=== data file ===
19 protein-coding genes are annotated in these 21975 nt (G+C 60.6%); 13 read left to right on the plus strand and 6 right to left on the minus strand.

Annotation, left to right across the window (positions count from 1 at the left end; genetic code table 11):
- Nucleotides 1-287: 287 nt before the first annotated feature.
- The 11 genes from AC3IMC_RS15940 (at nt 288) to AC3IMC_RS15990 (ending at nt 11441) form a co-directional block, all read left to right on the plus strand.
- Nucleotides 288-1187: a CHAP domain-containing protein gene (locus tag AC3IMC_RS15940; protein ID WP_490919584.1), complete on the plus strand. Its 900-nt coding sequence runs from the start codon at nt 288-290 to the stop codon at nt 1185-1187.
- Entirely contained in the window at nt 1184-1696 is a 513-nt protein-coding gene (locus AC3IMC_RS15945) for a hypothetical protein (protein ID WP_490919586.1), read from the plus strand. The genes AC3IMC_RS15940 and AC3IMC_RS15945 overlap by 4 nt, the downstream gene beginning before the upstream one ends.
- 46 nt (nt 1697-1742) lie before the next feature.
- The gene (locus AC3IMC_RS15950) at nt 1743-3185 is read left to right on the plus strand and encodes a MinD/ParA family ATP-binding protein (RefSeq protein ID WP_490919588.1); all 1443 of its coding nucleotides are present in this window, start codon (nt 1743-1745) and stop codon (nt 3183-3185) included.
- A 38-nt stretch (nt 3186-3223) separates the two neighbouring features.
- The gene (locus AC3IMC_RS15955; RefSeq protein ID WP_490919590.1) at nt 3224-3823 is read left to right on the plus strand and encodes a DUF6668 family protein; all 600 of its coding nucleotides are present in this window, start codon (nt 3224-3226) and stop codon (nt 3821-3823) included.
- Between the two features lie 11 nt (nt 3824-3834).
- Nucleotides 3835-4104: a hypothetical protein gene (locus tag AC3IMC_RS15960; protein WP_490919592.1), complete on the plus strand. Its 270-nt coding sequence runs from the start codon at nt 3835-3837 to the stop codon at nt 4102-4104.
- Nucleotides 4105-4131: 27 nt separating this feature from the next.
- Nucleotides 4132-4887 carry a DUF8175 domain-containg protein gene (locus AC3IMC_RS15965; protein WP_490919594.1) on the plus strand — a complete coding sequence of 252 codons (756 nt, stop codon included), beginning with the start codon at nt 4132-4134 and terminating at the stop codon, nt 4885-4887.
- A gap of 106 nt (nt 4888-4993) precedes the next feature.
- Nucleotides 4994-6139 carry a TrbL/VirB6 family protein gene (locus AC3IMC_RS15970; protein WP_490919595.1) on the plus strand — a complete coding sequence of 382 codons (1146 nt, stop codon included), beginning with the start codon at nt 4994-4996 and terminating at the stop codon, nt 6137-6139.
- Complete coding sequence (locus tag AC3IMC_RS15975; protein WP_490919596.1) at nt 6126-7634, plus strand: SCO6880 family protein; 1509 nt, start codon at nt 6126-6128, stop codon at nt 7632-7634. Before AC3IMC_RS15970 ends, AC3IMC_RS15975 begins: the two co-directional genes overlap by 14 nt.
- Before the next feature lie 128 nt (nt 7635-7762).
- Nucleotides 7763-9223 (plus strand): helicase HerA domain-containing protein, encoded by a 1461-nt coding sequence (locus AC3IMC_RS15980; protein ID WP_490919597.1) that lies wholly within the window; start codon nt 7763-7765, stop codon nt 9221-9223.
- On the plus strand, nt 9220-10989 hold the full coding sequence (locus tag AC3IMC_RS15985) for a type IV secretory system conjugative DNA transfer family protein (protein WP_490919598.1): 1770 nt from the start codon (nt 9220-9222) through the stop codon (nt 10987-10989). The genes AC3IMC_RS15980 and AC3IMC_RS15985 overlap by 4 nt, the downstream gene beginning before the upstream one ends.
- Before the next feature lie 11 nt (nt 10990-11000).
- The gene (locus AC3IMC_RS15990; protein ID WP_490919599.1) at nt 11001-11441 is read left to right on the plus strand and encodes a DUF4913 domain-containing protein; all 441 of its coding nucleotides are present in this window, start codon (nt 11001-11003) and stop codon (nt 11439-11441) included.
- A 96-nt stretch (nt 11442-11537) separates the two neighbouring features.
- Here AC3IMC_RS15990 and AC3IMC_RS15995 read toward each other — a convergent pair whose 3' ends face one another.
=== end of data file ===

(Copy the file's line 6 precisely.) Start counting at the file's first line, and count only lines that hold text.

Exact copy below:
- Entirely contained in the window at nt 1184-1696 is a 513-nt protein-coding gene (locus AC3IMC_RS15945) for a hypothetical protein (protein ID WP_490919586.1), read from the plus strand. The genes AC3IMC_RS15940 and AC3IMC_RS15945 overlap by 4 nt, the downstream gene beginning before the upstream one ends.